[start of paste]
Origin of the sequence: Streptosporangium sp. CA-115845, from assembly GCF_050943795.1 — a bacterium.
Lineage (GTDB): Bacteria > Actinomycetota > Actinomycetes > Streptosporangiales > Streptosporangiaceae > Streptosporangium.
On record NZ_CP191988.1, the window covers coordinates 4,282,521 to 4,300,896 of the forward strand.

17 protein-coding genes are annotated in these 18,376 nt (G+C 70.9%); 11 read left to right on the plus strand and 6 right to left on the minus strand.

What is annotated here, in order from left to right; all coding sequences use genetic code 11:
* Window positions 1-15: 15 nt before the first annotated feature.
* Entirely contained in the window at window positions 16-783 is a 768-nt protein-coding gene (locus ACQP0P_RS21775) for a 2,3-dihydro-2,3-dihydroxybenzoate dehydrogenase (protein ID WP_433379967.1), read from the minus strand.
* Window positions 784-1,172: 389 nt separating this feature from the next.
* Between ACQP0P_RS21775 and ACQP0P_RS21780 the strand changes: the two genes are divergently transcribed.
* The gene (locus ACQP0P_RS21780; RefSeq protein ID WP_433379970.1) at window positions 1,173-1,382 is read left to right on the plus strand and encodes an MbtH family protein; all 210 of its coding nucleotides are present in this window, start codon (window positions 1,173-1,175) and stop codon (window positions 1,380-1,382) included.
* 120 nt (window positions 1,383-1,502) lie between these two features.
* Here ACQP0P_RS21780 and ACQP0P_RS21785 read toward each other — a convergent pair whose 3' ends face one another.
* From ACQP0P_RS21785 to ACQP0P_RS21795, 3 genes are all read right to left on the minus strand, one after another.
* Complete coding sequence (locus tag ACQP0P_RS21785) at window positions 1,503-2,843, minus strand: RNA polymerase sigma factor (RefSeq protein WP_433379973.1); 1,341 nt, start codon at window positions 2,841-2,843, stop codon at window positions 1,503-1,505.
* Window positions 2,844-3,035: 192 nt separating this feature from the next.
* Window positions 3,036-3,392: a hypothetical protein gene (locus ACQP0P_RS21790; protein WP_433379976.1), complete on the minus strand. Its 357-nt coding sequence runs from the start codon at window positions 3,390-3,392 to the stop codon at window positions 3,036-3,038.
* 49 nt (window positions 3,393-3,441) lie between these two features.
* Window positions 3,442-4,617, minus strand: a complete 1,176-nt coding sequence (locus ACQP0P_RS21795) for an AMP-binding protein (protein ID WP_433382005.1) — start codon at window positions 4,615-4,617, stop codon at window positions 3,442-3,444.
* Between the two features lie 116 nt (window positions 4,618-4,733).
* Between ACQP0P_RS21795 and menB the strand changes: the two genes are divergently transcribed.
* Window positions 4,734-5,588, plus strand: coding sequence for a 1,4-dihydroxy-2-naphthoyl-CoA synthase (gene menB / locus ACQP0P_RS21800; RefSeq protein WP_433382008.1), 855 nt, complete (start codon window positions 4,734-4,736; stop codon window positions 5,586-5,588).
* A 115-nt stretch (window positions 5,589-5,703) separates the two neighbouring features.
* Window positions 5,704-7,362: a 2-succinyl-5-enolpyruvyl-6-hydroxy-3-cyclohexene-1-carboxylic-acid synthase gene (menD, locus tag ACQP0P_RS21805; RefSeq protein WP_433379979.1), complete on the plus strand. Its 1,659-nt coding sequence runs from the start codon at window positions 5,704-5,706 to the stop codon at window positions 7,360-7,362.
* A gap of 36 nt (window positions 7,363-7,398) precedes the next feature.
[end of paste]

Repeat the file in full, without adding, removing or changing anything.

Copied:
Origin of the sequence: Streptosporangium sp. CA-115845, from assembly GCF_050943795.1 — a bacterium.
Lineage (GTDB): Bacteria > Actinomycetota > Actinomycetes > Streptosporangiales > Streptosporangiaceae > Streptosporangium.
On record NZ_CP191988.1, the window covers coordinates 4,282,521 to 4,300,896 of the forward strand.

17 protein-coding genes are annotated in these 18,376 nt (G+C 70.9%); 11 read left to right on the plus strand and 6 right to left on the minus strand.

What is annotated here, in order from left to right; all coding sequences use genetic code 11:
* Window positions 1-15: 15 nt before the first annotated feature.
* Entirely contained in the window at window positions 16-783 is a 768-nt protein-coding gene (locus ACQP0P_RS21775) for a 2,3-dihydro-2,3-dihydroxybenzoate dehydrogenase (protein ID WP_433379967.1), read from the minus strand.
* Window positions 784-1,172: 389 nt separating this feature from the next.
* Between ACQP0P_RS21775 and ACQP0P_RS21780 the strand changes: the two genes are divergently transcribed.
* The gene (locus ACQP0P_RS21780; RefSeq protein ID WP_433379970.1) at window positions 1,173-1,382 is read left to right on the plus strand and encodes an MbtH family protein; all 210 of its coding nucleotides are present in this window, start codon (window positions 1,173-1,175) and stop codon (window positions 1,380-1,382) included.
* 120 nt (window positions 1,383-1,502) lie between these two features.
* Here ACQP0P_RS21780 and ACQP0P_RS21785 read toward each other — a convergent pair whose 3' ends face one another.
* From ACQP0P_RS21785 to ACQP0P_RS21795, 3 genes are all read right to left on the minus strand, one after another.
* Complete coding sequence (locus tag ACQP0P_RS21785) at window positions 1,503-2,843, minus strand: RNA polymerase sigma factor (RefSeq protein WP_433379973.1); 1,341 nt, start codon at window positions 2,841-2,843, stop codon at window positions 1,503-1,505.
* Window positions 2,844-3,035: 192 nt separating this feature from the next.
* Window positions 3,036-3,392: a hypothetical protein gene (locus ACQP0P_RS21790; protein WP_433379976.1), complete on the minus strand. Its 357-nt coding sequence runs from the start codon at window positions 3,390-3,392 to the stop codon at window positions 3,036-3,038.
* 49 nt (window positions 3,393-3,441) lie between these two features.
* Window positions 3,442-4,617, minus strand: a complete 1,176-nt coding sequence (locus ACQP0P_RS21795) for an AMP-binding protein (protein ID WP_433382005.1) — start codon at window positions 4,615-4,617, stop codon at window positions 3,442-3,444.
* Between the two features lie 116 nt (window positions 4,618-4,733).
* Between ACQP0P_RS21795 and menB the strand changes: the two genes are divergently transcribed.
* Window positions 4,734-5,588, plus strand: coding sequence for a 1,4-dihydroxy-2-naphthoyl-CoA synthase (gene menB / locus ACQP0P_RS21800; RefSeq protein WP_433382008.1), 855 nt, complete (start codon window positions 4,734-4,736; stop codon window positions 5,586-5,588).
* A 115-nt stretch (window positions 5,589-5,703) separates the two neighbouring features.
* Window positions 5,704-7,362: a 2-succinyl-5-enolpyruvyl-6-hydroxy-3-cyclohexene-1-carboxylic-acid synthase gene (menD, locus tag ACQP0P_RS21805; RefSeq protein WP_433379979.1), complete on the plus strand. Its 1,659-nt coding sequence runs from the start codon at window positions 5,704-5,706 to the stop codon at window positions 7,360-7,362.
* A gap of 36 nt (window positions 7,363-7,398) precedes the next feature.